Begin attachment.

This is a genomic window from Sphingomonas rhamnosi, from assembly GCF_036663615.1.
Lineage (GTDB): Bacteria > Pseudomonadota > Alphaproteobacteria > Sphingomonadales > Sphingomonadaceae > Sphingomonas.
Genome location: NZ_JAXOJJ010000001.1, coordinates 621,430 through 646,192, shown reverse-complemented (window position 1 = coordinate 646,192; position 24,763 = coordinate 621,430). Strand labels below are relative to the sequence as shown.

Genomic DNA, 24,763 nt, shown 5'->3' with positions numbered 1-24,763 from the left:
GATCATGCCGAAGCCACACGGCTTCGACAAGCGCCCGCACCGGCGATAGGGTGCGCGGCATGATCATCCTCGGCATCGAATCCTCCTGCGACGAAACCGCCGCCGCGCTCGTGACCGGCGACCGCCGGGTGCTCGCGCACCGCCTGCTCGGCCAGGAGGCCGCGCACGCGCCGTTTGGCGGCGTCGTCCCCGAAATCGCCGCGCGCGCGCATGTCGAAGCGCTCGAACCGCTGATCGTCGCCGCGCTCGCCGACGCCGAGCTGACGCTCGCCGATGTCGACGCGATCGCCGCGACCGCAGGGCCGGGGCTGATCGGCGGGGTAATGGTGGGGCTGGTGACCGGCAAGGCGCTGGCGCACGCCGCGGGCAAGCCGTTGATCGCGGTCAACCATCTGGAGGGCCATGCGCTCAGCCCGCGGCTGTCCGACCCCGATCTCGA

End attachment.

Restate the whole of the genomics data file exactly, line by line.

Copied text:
This is a genomic window from Sphingomonas rhamnosi, from assembly GCF_036663615.1.
Lineage (GTDB): Bacteria > Pseudomonadota > Alphaproteobacteria > Sphingomonadales > Sphingomonadaceae > Sphingomonas.
Genome location: NZ_JAXOJJ010000001.1, coordinates 621,430 through 646,192, shown reverse-complemented (window position 1 = coordinate 646,192; position 24,763 = coordinate 621,430). Strand labels below are relative to the sequence as shown.

Genomic DNA, 24,763 nt, shown 5'->3' with positions numbered 1-24,763 from the left:
GATCATGCCGAAGCCACACGGCTTCGACAAGCGCCCGCACCGGCGATAGGGTGCGCGGCATGATCATCCTCGGCATCGAATCCTCCTGCGACGAAACCGCCGCCGCGCTCGTGACCGGCGACCGCCGGGTGCTCGCGCACCGCCTGCTCGGCCAGGAGGCCGCGCACGCGCCGTTTGGCGGCGTCGTCCCCGAAATCGCCGCGCGCGCGCATGTCGAAGCGCTCGAACCGCTGATCGTCGCCGCGCTCGCCGACGCCGAGCTGACGCTCGCCGATGTCGACGCGATCGCCGCGACCGCAGGGCCGGGGCTGATCGGCGGGGTAATGGTGGGGCTGGTGACCGGCAAGGCGCTGGCGCACGCCGCGGGCAAGCCGTTGATCGCGGTCAACCATCTGGAGGGCCATGCGCTCAGCCCGCGGCTGTCCGACCCCGATCTCGA